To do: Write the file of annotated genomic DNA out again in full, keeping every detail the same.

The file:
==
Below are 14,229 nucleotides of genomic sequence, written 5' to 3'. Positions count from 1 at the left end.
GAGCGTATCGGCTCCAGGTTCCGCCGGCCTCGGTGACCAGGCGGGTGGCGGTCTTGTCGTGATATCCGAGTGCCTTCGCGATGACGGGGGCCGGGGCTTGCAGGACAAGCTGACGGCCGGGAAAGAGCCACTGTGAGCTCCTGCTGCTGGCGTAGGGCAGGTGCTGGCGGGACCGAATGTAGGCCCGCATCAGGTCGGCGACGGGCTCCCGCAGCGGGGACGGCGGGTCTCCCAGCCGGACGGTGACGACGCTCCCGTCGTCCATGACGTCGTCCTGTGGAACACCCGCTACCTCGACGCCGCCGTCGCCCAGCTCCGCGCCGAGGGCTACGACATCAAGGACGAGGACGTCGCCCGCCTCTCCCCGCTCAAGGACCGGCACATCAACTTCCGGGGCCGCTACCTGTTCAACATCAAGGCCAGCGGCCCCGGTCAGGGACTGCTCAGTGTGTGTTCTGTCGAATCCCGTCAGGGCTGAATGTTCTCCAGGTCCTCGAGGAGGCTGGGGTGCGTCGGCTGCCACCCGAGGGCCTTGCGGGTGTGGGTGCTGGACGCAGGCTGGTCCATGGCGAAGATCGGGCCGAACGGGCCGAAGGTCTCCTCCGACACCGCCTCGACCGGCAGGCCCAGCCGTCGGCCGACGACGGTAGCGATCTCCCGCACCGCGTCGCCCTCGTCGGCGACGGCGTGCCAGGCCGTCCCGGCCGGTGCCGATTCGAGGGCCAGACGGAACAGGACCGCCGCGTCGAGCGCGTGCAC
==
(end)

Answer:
Below are 14,229 nucleotides of genomic sequence, written 5' to 3'. Positions count from 1 at the left end.
GAGCGTATCGGCTCCAGGTTCCGCCGGCCTCGGTGACCAGGCGGGTGGCGGTCTTGTCGTGATATCCGAGTGCCTTCGCGATGACGGGGGCCGGGGCTTGCAGGACAAGCTGACGGCCGGGAAAGAGCCACTGTGAGCTCCTGCTGCTGGCGTAGGGCAGGTGCTGGCGGGACCGAATGTAGGCCCGCATCAGGTCGGCGACGGGCTCCCGCAGCGGGGACGGCGGGTCTCCCAGCCGGACGGTGACGACGCTCCCGTCGTCCATGACGTCGTCCTGTGGAACACCCGCTACCTCGACGCCGCCGTCGCCCAGCTCCGCGCCGAGGGCTACGACATCAAGGACGAGGACGTCGCCCGCCTCTCCCCGCTCAAGGACCGGCACATCAACTTCCGGGGCCGCTACCTGTTCAACATCAAGGCCAGCGGCCCCGGTCAGGGACTGCTCAGTGTGTGTTCTGTCGAATCCCGTCAGGGCTGAATGTTCTCCAGGTCCTCGAGGAGGCTGGGGTGCGTCGGCTGCCACCCGAGGGCCTTGCGGGTGTGGGTGCTGGACGCAGGCTGGTCCATGGCGAAGATCGGGCCGAACGGGCCGAAGGTCTCCTCCGACACCGCCTCGACCGGCAGGCCCAGCCGTCGGCCGACGACGGTAGCGATCTCCCGCACCGCGTCGCCCTCGTCGGCGACGGCGTGCCAGGCCGTCCCGGCCGGTGCCGATTCGAGGGCCAGACGGAACAGGACCGCCGCGTCGAGCGCGTGCAC